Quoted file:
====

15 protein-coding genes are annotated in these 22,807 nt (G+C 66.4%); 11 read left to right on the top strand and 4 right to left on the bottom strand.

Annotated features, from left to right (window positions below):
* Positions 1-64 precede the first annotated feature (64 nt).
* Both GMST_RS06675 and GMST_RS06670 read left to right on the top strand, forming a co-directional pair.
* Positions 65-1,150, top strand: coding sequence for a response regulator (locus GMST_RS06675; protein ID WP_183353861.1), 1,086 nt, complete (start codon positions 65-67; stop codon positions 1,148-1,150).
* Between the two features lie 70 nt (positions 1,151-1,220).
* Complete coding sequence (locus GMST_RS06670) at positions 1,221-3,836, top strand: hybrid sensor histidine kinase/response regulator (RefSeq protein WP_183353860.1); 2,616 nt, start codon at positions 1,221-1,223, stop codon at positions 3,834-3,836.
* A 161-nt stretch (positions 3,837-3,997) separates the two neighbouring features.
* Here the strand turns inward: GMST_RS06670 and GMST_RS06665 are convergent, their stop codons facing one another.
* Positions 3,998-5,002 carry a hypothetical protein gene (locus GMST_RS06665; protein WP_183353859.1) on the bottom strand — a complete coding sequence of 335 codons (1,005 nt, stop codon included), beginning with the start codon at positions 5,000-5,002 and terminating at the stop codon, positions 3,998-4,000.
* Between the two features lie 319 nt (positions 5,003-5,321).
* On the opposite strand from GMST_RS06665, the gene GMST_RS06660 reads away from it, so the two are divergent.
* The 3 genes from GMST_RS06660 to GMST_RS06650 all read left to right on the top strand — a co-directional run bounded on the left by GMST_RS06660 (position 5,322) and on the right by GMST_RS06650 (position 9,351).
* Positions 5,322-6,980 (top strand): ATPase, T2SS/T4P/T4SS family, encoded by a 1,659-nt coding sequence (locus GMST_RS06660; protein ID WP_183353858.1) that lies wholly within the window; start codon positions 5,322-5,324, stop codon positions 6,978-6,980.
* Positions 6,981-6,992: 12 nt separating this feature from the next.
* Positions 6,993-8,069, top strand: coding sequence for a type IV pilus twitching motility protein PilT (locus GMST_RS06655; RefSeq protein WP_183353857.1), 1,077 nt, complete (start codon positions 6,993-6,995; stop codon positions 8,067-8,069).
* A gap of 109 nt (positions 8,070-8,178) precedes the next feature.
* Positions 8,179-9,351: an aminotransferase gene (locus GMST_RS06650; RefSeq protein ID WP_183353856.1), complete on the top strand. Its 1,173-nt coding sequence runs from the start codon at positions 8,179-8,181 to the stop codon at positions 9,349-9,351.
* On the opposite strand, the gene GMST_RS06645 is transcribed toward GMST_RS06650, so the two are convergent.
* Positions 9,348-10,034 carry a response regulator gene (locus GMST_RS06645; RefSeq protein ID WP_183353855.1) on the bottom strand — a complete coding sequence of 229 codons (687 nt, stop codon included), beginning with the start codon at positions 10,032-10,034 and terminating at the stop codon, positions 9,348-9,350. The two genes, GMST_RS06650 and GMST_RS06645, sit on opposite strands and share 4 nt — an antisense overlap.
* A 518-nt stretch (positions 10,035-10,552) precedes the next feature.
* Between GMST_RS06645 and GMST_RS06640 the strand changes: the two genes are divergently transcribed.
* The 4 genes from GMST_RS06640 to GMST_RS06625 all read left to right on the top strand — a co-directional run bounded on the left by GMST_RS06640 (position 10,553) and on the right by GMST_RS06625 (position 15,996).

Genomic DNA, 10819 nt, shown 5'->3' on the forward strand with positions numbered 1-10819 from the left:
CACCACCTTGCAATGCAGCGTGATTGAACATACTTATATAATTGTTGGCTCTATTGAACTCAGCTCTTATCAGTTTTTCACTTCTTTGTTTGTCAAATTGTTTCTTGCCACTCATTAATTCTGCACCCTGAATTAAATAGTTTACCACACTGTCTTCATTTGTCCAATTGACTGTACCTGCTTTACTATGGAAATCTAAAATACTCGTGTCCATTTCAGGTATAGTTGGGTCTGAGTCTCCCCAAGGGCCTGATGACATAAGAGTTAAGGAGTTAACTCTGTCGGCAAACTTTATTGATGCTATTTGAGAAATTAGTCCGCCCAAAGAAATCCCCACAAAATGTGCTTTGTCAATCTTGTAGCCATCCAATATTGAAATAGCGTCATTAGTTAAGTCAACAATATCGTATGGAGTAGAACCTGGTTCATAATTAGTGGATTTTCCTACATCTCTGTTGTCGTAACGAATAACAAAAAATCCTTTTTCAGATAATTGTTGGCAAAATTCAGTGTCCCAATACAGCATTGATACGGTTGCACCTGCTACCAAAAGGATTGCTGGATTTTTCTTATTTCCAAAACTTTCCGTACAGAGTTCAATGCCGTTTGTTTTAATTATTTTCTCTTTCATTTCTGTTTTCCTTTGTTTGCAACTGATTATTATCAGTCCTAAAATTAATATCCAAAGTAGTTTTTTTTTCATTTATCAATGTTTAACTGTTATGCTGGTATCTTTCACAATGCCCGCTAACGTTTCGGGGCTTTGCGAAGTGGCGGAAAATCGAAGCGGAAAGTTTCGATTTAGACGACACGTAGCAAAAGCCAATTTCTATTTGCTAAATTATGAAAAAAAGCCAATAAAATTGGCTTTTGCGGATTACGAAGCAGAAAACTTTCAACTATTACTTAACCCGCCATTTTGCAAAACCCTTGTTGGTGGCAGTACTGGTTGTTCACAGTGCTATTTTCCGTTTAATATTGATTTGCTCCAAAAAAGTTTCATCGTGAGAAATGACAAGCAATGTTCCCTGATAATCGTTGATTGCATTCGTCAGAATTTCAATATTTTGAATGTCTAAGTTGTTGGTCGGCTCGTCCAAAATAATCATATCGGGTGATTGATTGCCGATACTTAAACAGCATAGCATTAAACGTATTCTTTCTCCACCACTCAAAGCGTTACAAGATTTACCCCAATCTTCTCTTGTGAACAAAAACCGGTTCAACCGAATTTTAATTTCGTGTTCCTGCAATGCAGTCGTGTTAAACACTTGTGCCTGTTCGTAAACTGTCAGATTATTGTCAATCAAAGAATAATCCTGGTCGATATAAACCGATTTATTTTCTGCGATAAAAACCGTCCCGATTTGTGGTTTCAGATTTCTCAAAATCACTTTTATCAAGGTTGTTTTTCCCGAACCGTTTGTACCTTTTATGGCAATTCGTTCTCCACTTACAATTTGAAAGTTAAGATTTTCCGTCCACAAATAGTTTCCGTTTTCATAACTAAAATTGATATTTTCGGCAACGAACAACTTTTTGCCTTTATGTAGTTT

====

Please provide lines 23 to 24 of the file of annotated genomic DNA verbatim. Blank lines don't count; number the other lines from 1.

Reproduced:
* The 4 genes from GMST_RS06640 to GMST_RS06625 all read left to right on the top strand — a co-directional run bounded on the left by GMST_RS06640 (position 10,553) and on the right by GMST_RS06625 (position 15,996).

Genomic DNA, 10819 nt, shown 5'->3' on the forward strand with positions numbered 1-10819 from the left: